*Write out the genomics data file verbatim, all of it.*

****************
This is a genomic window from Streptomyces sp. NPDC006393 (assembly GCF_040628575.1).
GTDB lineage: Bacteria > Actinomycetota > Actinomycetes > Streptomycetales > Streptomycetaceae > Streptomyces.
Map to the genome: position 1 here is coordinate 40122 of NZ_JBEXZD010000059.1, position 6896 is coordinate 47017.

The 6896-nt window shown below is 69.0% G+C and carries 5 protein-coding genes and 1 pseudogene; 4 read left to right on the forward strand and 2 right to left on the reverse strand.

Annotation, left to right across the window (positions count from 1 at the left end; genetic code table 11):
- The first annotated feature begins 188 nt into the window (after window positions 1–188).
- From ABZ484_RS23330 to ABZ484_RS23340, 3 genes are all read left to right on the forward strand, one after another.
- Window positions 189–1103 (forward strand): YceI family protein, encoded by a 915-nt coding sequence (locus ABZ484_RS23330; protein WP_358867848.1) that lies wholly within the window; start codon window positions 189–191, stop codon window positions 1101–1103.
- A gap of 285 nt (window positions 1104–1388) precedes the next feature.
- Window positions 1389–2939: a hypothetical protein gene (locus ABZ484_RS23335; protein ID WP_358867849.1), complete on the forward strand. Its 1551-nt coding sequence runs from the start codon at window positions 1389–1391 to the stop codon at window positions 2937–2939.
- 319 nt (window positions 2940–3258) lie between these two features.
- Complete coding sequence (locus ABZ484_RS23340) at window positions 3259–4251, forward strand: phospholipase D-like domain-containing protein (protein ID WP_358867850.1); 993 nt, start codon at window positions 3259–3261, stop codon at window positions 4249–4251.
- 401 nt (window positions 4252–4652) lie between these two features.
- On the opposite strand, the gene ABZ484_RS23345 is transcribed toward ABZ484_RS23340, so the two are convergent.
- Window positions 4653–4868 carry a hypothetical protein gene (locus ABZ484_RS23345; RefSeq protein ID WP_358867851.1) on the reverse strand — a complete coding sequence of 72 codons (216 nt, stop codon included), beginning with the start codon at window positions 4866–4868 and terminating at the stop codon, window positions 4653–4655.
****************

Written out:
This is a genomic window from Streptomyces sp. NPDC006393 (assembly GCF_040628575.1).
GTDB lineage: Bacteria > Actinomycetota > Actinomycetes > Streptomycetales > Streptomycetaceae > Streptomyces.
Map to the genome: position 1 here is coordinate 40122 of NZ_JBEXZD010000059.1, position 6896 is coordinate 47017.

The 6896-nt window shown below is 69.0% G+C and carries 5 protein-coding genes and 1 pseudogene; 4 read left to right on the forward strand and 2 right to left on the reverse strand.

Annotation, left to right across the window (positions count from 1 at the left end; genetic code table 11):
- The first annotated feature begins 188 nt into the window (after window positions 1–188).
- From ABZ484_RS23330 to ABZ484_RS23340, 3 genes are all read left to right on the forward strand, one after another.
- Window positions 189–1103 (forward strand): YceI family protein, encoded by a 915-nt coding sequence (locus ABZ484_RS23330; protein WP_358867848.1) that lies wholly within the window; start codon window positions 189–191, stop codon window positions 1101–1103.
- A gap of 285 nt (window positions 1104–1388) precedes the next feature.
- Window positions 1389–2939: a hypothetical protein gene (locus ABZ484_RS23335; protein ID WP_358867849.1), complete on the forward strand. Its 1551-nt coding sequence runs from the start codon at window positions 1389–1391 to the stop codon at window positions 2937–2939.
- 319 nt (window positions 2940–3258) lie between these two features.
- Complete coding sequence (locus ABZ484_RS23340) at window positions 3259–4251, forward strand: phospholipase D-like domain-containing protein (protein ID WP_358867850.1); 993 nt, start codon at window positions 3259–3261, stop codon at window positions 4249–4251.
- 401 nt (window positions 4252–4652) lie between these two features.
- On the opposite strand, the gene ABZ484_RS23345 is transcribed toward ABZ484_RS23340, so the two are convergent.
- Window positions 4653–4868 carry a hypothetical protein gene (locus ABZ484_RS23345; RefSeq protein ID WP_358867851.1) on the reverse strand — a complete coding sequence of 72 codons (216 nt, stop codon included), beginning with the start codon at window positions 4866–4868 and terminating at the stop codon, window positions 4653–4655.